Not Quite Inhabiting The Part
Arabella, sung by soprano Ellie Dehn in her debut of the role, was one of the two daughters to Count and Countess Waldener, sung by Richard Paul Fink and Michaela Martens, respectively. It was she who managed not only to rescue her family from her father’s excessive gambling debts, but generate a noble conclusion by transforming her flirtatious behavior into genuine love when she agreed to marry Mandryka. In other words, she became a woman and family savior, a kind of flip side of an Elektra, without the sordid and tragic.
Dehn looked every inch the part, large hat, draping coat, bosomy blouses, and long skirts, and she played the role of a coquette with ease. Occasionally, she dazzled. As the more introspective young woman struck by genuine love, she wore the part rather than inhabited it. Long looks, pained expressions, somewhat stiff movements interfered with full conviction. She seemed statue rather than appeared just statuesque; she played a role rather than invested it with reality. While rooting for her happiness, while hearing her soaring voice, but not always with the clear articulation of those Germanic syllables, we did not feel authentic comfort in her commitment. A young debutante, yes, but not yet a settled beloved, although singing duets with her sister, Zdenka, she came across more winningly.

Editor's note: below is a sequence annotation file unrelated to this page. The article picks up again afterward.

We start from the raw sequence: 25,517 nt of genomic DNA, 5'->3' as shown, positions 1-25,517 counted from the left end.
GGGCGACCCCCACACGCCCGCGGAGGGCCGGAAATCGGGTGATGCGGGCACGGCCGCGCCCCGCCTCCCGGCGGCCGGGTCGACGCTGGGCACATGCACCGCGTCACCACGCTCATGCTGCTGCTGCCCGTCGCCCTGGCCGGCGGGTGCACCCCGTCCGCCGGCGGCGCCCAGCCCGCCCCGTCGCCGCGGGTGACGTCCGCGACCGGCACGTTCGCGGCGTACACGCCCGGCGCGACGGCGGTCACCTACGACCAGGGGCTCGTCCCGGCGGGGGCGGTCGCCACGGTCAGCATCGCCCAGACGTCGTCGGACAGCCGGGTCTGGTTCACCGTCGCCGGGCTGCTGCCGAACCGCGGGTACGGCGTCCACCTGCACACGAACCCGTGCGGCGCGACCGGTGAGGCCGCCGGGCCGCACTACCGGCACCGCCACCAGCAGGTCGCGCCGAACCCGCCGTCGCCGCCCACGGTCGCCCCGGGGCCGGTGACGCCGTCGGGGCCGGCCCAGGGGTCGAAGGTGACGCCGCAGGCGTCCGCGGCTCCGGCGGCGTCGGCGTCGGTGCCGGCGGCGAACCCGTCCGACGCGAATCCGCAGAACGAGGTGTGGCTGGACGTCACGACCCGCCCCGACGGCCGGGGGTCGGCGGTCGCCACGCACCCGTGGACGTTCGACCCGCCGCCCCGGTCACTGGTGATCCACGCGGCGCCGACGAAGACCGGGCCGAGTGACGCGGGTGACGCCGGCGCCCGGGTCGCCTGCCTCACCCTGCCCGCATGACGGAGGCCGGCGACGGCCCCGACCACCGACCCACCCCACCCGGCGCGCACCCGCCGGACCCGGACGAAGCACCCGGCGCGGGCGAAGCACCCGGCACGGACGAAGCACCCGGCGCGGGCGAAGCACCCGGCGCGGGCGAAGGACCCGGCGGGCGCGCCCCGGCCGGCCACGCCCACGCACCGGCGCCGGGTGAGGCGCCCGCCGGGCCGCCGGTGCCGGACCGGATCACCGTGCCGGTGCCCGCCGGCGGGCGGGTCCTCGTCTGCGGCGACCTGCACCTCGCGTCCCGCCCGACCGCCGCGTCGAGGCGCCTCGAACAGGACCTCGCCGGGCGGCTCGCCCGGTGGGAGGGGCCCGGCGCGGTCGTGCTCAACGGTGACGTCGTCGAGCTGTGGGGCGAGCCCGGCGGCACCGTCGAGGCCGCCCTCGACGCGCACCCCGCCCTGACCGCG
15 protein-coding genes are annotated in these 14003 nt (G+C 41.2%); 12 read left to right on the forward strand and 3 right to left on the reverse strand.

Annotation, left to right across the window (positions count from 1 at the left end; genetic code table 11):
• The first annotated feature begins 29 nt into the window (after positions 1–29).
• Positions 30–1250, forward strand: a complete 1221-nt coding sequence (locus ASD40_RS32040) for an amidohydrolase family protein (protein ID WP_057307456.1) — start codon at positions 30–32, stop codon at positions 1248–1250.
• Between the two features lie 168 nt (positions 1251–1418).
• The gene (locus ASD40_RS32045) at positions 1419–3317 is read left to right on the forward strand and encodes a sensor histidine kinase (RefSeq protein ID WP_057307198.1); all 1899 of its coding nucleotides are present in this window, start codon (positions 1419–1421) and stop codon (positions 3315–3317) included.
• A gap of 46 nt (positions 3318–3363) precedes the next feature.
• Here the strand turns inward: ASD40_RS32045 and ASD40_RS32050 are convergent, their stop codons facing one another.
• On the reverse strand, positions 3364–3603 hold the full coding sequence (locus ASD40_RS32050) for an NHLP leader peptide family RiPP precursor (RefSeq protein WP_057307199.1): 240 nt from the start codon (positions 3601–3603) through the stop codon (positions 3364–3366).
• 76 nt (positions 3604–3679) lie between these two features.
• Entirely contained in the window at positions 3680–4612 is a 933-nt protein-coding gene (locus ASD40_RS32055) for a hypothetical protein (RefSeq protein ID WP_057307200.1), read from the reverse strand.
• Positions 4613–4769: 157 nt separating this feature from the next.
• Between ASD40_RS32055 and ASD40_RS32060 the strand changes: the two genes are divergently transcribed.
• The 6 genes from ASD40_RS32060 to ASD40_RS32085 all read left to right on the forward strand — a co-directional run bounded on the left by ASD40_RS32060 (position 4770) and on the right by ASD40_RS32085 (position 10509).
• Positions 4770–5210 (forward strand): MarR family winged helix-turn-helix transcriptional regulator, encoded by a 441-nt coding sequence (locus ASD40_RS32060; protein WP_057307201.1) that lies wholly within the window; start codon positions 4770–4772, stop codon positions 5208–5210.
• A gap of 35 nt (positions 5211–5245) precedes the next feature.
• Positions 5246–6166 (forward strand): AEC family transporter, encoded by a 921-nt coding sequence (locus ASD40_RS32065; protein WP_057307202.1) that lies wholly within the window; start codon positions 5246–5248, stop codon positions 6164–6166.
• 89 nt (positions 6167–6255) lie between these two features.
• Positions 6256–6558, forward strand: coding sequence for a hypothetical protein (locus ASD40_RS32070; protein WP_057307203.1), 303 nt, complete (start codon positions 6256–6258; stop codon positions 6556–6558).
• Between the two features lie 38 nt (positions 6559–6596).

Zdenka/Zdenko, sung by soprano Heidi Stober, carried off her part with gusto. Her élan heightened scenes from the opening Act I bringing it out of the realm of conversation, i.e., Countess Adelaide and the Fortune-Teller, sung by Jill Grove, into activity and energy. She moved briskly and intelligently from upstage to down, from sofa to window, beyond which the “handsome stranger” stood, waiting to see the beautiful Arabella again. Zdenko/Zdenka, Heidi Stober bowed and she bent, performed with vitality and intelligence. When she aimed at Matteo, she showed thoughtfulness and feeling as well as sensuality; she loved him and although disguising these feelings as her male role allowed, she didn’t pose or belabor it. Her voice expressed her strength and hopefulness, and even her adoration of Arabella, which while coming close to eros, never crossed the line. The two sang their duets with melting lyricism, despite all the “sturm und drang.”